ABILENE, Texas (KTAB/KRBC) – Thanks to the progress made in the field of DNA technology, the Abilene Police Department has been able to make significant headway in solving previously unsolved cold cases. One such case is the 1982 double homicide of Susanna Flores Brown and her young daughter, where the use of advanced DNA analysis techniques has finally brought some closure to the family and the community.

Jeff Cowan is a detective who has served with the Abilene Police Department for almost 16 years. He works in the Crimes Against Persons department, also known as the Mayor Investigations Bureau (MIB). One of the challenges he faces is solving cold cases, and in 2020, he reopened one such case. After three years of hard work, the case was finally solved, and an arrest was made. Detective Cowan emphasizes that closing a case requires a large team effort.

“Our forensics folks, patrol, the other detectives, our record clerks, everybody,” explained Cowan.

Detective Cowan said advancements in DNA technology led them to solve this case and others.

“I think DNA technology is catching up or has caught up. Ten years from now, who knows what we will be doing,” explained Cowan.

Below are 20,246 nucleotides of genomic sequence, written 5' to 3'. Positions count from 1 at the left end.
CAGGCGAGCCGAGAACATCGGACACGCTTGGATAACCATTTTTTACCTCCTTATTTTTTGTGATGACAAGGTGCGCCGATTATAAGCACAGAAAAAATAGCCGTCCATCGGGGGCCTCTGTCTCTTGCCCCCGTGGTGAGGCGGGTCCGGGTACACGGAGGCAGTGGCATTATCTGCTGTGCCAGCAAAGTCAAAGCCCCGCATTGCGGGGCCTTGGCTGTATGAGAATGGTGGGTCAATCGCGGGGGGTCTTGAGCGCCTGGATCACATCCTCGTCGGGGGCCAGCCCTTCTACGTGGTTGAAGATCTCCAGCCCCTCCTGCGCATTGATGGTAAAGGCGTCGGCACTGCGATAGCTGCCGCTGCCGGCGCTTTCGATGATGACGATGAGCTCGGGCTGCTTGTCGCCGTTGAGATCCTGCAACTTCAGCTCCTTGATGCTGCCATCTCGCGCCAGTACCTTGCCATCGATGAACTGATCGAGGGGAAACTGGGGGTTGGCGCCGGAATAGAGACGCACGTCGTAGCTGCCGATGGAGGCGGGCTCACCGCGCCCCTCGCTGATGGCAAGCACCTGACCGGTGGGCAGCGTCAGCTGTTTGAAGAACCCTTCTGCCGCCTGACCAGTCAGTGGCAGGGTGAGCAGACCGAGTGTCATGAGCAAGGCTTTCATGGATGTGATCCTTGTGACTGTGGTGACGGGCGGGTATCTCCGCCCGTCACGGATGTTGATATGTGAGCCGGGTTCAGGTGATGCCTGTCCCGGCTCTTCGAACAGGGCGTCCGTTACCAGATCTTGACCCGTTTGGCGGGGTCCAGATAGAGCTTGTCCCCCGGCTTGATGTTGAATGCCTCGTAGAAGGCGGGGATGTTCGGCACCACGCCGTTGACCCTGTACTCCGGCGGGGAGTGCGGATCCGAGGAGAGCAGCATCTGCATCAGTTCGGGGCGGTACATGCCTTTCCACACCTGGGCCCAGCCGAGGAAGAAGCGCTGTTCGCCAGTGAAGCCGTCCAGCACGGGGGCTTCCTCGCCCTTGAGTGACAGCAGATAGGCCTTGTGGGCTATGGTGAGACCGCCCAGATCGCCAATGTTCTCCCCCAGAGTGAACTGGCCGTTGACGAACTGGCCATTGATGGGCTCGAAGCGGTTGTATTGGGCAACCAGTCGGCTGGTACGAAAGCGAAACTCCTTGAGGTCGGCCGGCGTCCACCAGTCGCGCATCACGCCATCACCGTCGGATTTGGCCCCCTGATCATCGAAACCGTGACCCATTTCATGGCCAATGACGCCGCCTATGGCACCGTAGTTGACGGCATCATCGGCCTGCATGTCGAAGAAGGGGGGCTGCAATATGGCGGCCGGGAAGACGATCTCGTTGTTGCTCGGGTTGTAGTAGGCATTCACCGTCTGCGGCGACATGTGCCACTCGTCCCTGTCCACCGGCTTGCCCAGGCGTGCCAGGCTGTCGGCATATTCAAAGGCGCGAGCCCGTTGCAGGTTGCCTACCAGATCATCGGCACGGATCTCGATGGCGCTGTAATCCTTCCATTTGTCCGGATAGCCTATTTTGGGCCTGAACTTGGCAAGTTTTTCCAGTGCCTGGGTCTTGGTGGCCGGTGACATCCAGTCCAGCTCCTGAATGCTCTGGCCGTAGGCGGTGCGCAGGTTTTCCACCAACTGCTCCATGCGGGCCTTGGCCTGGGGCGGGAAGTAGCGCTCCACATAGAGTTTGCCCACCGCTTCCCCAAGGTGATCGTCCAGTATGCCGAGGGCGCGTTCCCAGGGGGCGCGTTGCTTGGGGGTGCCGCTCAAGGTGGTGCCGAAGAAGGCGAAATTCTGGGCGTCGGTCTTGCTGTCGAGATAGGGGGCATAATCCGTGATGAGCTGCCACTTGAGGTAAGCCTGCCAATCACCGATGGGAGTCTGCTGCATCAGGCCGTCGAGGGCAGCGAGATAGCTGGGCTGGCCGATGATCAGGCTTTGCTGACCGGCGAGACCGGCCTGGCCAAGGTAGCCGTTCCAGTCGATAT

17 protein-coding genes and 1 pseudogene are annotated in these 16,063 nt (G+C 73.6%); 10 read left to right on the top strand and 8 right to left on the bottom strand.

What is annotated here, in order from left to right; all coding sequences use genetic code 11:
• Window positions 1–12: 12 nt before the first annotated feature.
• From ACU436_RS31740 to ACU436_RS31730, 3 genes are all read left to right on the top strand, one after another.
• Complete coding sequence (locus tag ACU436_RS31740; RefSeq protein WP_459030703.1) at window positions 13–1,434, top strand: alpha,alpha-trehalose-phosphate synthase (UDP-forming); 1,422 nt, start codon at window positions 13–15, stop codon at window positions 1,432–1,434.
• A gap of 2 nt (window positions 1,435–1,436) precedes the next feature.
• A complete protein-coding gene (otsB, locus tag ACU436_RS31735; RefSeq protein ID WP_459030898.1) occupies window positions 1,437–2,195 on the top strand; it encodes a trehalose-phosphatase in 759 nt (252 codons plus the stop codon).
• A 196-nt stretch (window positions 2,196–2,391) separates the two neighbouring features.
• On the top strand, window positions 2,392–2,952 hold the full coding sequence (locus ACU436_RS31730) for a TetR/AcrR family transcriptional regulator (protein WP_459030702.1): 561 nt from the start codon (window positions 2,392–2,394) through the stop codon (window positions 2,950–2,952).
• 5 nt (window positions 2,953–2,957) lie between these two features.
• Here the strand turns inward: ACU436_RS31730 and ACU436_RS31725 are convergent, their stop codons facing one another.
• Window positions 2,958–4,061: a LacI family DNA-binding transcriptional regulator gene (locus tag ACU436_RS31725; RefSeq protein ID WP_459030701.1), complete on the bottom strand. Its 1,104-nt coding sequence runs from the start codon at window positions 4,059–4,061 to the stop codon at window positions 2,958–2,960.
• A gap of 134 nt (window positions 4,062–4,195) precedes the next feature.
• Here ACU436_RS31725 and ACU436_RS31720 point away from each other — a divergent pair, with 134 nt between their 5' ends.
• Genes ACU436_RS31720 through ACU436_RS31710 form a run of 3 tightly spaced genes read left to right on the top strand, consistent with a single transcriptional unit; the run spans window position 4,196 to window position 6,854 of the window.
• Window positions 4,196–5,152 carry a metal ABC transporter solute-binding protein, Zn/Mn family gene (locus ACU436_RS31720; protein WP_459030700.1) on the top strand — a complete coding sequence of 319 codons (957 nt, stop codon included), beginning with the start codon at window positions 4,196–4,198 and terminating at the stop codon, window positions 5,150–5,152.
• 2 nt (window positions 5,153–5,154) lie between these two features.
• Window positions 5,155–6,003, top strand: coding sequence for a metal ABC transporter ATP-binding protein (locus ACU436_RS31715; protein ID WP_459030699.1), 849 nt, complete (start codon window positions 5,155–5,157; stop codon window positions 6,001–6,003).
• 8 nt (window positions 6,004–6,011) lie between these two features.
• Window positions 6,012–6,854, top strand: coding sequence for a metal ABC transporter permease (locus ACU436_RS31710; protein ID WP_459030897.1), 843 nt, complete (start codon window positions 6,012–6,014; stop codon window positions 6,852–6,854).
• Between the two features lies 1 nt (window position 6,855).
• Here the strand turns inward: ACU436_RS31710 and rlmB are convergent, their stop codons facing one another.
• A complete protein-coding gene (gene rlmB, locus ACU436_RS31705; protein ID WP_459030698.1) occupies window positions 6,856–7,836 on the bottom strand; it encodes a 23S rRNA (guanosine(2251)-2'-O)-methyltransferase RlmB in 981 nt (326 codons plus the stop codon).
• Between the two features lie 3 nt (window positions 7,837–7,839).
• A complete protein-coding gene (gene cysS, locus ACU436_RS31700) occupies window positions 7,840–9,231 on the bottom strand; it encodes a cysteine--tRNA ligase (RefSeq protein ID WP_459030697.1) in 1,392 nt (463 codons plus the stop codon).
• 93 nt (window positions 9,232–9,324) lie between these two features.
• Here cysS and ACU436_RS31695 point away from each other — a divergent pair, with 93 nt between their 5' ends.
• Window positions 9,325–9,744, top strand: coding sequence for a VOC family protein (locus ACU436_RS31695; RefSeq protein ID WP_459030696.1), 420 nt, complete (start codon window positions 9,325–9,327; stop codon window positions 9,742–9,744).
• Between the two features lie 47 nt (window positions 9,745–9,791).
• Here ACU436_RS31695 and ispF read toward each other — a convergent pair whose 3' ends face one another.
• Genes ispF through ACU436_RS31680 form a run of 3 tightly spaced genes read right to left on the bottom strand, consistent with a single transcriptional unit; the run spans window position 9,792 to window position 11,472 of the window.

In some cases, there may not be enough evidence to find a solution, resulting in cold cases lasting for years. Other challenges may arise if the people involved have moved or died.

“I think all cold cases are potentially solvable. Obviously, you have cold cases to go through to see what evidence you do have,” stated Cowan.

They expressed their gratitude for the technology that assisted them in the 1982 case.

“So we opened that case up, we discovered a lot. We discovered that a lot of evidence had been tested originally, but we had some stuff looked at and retested. Revisiting these cases, they test additional items, and here we are today, and it’s not just with this case; it’s with other cases as well,” added Cowan.

Sometimes, officers travel far and wide to follow leads and often seek external resources for assistance.

“We will explore any and all avenues available to us. That could be a lab, that could be some private entities, that could be a consulting firm and agency,” said Cowan.

He added that when dealing with cold cases, there is no set deadline you can make to solve it.

“Not solved from eight to five, Monday to Friday. They are solved by tenacity, just putting in that time and effort,” said Cowan.

To Detective Cowan, nothing beats the satisfaction of being able to provide families with closure.

“But to be able to meet with a family many years afterward and speak with them in person, ‘Hey, we never forgot about you.’ You know, it took some time to get here. It’s very rewarding not only for myself but for the department, the community, and people in general,” explained Cowan.

In December 2022, APD established its cold case unit, allowing for more effective investigation of cases.